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Appigo talks Todo for iPad - TiPb at WWDC 2010

Boyd Timothy and Calvin Gainsford from Appigo show off Todo on the iPad, its features and how using the iPad is different from using the iPhone. And, of course, tell TiPb what they think of iOS 4 and iPhone 4.

(It's possible they like it a lot.)

Video after the break!

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Are iOS 4 background API really the best solution to multitasking?

Multitasking was widely rumored to be coming to the iPhone with iOS 4, but instead of a traditional "leave full apps running in the background" approach, Apple instead chose to implement a more restricted but, they felt, better performing and power friendly solution involving 7 specific background API (application programming interfaces.) Is that, however, the best solution to the multitasking challenge as Apple claims? I spoke to several developers during WWDC 2010 and asked them that question.

First, we'll review what Apple is doing in iOS 4, then we'll see if developers think it works as well in reality as as Apple says it does on stage.

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Official Twitter for iPad will be the best Tweetie yet

Twitter recently purchased Tweetie, the widely popular iPhone and Mac Twitter client, and the iPhone version was renamed Twitter for iPhone. The big question on everyone's minds has been if there will be a "Twitter for iPad" any time soon. The answer is Yes!

Loren Brichter, the designer of Tweetie and now employee of Twitter, has confirmed that Twitter for iPad is coming to the iPad, it's coming soon, and he's very excited about it. He claims that "the goal is to exceed the Twitter iPhone app in the iPad."

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White House adopting iPads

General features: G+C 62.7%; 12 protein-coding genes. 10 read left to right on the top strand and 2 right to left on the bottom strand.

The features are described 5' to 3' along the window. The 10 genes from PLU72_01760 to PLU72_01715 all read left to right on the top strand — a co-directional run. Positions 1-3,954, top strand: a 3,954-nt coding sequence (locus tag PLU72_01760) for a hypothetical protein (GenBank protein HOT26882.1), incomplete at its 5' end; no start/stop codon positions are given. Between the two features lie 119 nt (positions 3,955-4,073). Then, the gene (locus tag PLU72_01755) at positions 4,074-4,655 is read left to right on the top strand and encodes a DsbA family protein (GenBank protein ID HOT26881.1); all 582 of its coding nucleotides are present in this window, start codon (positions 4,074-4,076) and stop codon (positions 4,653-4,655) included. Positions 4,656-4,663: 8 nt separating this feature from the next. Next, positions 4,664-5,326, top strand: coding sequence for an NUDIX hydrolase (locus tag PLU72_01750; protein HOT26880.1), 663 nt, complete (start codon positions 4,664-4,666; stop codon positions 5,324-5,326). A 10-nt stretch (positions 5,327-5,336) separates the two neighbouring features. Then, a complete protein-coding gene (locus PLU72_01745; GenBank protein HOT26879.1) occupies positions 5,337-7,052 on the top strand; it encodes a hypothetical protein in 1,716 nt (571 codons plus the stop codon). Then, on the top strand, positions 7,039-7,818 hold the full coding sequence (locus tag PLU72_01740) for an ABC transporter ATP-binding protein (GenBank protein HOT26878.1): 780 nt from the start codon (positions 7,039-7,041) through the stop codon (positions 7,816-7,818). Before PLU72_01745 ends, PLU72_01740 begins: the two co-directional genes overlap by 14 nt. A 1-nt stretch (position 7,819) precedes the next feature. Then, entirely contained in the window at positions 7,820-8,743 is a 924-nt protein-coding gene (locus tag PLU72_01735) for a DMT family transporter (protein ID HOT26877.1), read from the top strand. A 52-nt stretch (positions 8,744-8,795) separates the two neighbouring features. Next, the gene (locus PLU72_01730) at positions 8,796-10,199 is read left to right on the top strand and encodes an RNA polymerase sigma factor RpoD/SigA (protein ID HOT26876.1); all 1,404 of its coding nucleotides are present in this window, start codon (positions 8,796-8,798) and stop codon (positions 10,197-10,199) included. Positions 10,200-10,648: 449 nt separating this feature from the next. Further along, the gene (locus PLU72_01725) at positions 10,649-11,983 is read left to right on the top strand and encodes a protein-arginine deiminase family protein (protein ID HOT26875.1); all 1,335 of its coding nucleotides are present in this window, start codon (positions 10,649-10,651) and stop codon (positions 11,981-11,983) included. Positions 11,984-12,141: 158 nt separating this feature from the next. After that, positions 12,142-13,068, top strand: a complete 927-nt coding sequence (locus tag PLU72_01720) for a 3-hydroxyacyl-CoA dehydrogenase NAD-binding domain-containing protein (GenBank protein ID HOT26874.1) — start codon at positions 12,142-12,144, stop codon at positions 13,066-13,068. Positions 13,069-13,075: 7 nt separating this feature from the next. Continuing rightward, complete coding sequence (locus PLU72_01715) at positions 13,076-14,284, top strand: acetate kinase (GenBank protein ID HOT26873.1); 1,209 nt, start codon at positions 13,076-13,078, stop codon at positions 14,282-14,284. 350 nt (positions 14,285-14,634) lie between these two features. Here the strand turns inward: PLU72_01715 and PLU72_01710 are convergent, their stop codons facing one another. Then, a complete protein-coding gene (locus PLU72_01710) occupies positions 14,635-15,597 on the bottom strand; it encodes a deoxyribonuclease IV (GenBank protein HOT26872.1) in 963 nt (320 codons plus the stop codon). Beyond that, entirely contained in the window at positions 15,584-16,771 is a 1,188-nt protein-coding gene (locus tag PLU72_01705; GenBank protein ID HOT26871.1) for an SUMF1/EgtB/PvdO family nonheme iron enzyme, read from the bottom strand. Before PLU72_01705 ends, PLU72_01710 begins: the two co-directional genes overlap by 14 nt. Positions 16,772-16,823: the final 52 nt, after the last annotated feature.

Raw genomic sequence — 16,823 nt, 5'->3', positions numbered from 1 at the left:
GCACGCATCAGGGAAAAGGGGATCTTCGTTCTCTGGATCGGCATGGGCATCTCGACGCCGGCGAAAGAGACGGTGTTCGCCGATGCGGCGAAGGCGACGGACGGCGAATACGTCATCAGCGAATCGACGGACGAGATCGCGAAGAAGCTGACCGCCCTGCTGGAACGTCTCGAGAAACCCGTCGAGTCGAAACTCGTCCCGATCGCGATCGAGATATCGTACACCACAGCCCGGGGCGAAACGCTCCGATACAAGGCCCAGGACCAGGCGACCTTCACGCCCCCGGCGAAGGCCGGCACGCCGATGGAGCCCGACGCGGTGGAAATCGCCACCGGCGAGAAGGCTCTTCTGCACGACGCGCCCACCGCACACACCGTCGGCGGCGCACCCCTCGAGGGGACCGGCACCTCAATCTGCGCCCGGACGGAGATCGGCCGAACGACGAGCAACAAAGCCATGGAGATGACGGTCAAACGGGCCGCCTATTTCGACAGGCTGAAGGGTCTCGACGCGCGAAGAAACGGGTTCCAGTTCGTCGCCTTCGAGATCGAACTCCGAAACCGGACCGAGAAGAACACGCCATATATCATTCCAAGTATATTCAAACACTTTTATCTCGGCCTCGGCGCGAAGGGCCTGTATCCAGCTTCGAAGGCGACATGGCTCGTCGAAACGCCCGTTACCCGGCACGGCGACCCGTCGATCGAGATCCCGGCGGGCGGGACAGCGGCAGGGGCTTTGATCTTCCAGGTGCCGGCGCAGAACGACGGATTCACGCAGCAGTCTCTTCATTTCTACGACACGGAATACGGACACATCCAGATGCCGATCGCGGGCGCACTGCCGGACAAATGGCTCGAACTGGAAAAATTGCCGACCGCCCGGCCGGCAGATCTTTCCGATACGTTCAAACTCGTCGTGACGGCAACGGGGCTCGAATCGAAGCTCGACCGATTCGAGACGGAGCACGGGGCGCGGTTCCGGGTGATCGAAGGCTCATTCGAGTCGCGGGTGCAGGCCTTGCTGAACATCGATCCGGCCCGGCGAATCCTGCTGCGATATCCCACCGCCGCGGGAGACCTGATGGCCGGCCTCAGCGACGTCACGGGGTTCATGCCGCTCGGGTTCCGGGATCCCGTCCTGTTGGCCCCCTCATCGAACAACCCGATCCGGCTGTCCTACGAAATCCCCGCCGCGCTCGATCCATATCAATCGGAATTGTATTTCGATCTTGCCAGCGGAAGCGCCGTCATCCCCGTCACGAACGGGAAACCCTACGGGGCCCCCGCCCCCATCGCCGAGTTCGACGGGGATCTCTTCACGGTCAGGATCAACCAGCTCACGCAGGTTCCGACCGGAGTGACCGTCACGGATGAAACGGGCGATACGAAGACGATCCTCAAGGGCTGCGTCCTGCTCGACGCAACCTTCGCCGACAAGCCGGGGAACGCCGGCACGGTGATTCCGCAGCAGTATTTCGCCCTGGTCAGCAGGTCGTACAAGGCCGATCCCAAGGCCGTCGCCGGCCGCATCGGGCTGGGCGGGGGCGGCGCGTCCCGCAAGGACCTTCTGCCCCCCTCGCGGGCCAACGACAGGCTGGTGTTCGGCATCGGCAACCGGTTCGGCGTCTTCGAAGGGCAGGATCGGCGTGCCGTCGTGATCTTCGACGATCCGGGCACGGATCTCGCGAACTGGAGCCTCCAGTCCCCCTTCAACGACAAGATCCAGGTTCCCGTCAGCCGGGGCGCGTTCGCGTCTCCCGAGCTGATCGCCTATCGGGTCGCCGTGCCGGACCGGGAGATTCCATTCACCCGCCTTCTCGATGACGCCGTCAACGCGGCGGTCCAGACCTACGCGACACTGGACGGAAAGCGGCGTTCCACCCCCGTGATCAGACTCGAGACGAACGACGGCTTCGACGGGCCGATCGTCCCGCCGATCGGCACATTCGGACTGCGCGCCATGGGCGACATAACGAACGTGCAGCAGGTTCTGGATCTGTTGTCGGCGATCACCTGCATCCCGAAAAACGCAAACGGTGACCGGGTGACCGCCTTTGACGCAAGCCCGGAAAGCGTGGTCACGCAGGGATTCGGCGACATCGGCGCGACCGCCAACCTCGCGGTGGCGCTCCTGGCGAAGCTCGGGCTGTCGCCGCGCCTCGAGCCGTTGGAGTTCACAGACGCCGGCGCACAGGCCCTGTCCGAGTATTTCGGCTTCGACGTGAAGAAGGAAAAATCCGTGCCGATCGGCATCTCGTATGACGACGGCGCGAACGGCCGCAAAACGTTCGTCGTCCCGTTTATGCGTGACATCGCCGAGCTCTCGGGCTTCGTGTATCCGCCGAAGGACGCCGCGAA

According to the Washington Post, White House Chief of Staff Rahm Emanual's office is replete with iPad users:

Emanuel just got his, as did senior adviser David Axelrod and deputy press secretary Bill Burton. Both communications director Dan Pfeiffer and press wrangler Ben Finkenbinder have one on order. Economic adviser Larry Summers takes his to staff meetings.

They seem to have a penchant for financial and newspaper apps and the public domain iBooks at the moment, though Burton admits to Scrabble and the last season of Lost.

The legislative branch, not unexpectedly, is split over the iPad.

[Washington Post]

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US government investigating Apple's AdMob exclusion

The US government is reportedly now investigating Apple for the terms in the iOS 4 GM license that restrict rival ad networks owned by competing platforms -- i.e. Google's AdMob. Independent ad networks are not effected, nor is Apple's own iAd platform.

According to two people close to the situation, US regulators have already taken an interest in Apple’s actions, though it is not yet clear whether it will be left to the Federal Trade Commission, which carried out the recent Google investigation, or the Department of Justice to take an investigation forward.

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AT&T hacked, iPad 3G owners email addresses harvested